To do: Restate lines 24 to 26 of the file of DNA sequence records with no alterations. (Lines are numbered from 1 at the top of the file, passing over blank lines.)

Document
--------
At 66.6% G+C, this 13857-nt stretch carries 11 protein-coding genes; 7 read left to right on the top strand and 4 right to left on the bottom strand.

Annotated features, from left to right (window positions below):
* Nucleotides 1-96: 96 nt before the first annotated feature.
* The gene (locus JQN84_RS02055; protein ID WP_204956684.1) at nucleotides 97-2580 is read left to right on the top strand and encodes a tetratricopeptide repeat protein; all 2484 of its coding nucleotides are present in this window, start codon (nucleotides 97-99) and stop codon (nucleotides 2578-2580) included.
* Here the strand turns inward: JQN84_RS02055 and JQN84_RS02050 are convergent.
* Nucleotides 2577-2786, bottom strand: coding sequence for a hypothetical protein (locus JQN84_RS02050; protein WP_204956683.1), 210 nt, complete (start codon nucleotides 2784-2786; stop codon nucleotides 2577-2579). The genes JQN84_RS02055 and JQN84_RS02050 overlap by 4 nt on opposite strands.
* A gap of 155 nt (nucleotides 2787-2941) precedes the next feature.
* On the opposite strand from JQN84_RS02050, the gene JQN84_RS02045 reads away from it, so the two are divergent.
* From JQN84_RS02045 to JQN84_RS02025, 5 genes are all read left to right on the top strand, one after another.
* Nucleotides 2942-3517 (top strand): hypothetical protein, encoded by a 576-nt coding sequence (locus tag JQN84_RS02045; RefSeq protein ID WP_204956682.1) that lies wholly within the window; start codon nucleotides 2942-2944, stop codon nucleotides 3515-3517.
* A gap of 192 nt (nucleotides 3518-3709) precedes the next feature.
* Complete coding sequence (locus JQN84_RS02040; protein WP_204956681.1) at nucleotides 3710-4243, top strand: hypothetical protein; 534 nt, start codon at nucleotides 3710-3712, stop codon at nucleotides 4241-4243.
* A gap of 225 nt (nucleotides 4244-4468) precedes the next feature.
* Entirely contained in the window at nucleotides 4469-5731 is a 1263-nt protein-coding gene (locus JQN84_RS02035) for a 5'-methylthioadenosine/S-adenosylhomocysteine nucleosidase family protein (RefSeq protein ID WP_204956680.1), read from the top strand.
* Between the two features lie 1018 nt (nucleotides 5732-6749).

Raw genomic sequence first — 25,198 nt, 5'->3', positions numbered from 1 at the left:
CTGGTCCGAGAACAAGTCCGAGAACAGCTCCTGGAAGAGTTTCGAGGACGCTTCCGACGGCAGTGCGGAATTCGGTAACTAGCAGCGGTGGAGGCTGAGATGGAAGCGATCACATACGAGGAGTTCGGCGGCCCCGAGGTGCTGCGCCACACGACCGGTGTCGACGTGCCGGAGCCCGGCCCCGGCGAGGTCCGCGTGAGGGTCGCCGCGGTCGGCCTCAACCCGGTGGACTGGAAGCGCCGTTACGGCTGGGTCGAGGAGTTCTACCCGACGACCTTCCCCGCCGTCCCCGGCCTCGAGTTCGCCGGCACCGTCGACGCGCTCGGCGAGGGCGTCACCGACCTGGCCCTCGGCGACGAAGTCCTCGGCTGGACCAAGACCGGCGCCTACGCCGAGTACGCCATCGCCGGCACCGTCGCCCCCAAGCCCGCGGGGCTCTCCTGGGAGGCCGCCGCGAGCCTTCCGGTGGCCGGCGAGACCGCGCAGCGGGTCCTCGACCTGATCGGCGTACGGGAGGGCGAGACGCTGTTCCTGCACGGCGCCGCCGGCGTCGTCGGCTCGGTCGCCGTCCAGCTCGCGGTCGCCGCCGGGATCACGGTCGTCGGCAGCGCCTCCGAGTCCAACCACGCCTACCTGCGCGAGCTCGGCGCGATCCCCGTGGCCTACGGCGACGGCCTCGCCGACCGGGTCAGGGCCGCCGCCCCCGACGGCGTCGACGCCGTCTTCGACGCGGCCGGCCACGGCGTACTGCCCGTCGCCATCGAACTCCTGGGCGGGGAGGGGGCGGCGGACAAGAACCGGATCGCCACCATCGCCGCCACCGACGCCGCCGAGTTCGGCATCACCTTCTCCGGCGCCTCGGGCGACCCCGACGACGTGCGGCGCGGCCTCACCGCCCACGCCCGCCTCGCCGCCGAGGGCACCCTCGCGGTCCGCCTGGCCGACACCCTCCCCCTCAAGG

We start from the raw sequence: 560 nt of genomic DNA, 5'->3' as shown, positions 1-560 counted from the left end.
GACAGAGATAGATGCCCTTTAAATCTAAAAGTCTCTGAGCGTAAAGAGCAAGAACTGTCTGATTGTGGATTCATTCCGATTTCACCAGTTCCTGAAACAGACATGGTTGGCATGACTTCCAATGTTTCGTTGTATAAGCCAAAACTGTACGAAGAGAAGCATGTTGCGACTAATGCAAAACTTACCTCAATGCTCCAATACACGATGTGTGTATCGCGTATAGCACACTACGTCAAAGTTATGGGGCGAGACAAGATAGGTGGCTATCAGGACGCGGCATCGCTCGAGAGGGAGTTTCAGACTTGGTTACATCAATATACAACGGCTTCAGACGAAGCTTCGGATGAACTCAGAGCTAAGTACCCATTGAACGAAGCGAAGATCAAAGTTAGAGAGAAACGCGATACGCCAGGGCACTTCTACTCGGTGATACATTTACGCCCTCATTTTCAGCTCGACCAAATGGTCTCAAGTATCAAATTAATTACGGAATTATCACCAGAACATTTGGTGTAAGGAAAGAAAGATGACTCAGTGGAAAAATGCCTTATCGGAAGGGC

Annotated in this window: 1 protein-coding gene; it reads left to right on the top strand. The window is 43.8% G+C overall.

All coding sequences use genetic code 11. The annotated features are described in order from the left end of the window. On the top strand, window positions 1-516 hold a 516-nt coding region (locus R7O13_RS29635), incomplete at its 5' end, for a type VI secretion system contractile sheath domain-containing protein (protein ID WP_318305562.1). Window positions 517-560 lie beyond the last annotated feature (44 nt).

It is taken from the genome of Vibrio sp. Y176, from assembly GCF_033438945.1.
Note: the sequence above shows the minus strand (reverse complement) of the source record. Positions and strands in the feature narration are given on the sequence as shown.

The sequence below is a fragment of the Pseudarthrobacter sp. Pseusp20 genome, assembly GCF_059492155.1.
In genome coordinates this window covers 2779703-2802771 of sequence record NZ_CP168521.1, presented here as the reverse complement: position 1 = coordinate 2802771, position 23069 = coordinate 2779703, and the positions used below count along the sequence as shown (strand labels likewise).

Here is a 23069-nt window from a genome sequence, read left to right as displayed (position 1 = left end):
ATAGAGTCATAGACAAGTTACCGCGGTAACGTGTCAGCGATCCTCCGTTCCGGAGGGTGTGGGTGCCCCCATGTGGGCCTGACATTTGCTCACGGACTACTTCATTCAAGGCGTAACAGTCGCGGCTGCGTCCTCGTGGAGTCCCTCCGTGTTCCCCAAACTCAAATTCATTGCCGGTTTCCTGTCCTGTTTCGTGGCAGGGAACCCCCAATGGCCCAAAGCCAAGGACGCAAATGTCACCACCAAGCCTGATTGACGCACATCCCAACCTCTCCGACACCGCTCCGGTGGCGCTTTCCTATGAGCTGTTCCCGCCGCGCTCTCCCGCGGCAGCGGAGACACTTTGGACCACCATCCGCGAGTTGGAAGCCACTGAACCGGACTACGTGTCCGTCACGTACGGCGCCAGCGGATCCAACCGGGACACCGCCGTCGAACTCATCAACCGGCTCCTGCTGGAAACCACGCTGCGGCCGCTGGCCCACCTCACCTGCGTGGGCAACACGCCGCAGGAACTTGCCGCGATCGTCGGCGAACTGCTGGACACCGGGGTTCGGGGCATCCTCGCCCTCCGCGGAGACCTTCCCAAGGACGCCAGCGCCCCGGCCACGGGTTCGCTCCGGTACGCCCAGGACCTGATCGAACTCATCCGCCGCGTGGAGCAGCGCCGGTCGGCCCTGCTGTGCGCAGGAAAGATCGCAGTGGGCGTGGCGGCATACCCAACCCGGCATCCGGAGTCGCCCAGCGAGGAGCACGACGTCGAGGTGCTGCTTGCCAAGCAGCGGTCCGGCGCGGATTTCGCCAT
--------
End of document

The sequence below is a fragment of the Pseudarthrobacter sp. Pseusp20 genome, assembly GCF_059492155.1.
In genome coordinates this window covers 2779703-2802771 of sequence record NZ_CP168521.1, presented here as the reverse complement: position 1 = coordinate 2802771, position 23069 = coordinate 2779703, and the positions used below count along the sequence as shown (strand labels likewise).

Here is a 23069-nt window from a genome sequence, read left to right as displayed (position 1 = left end):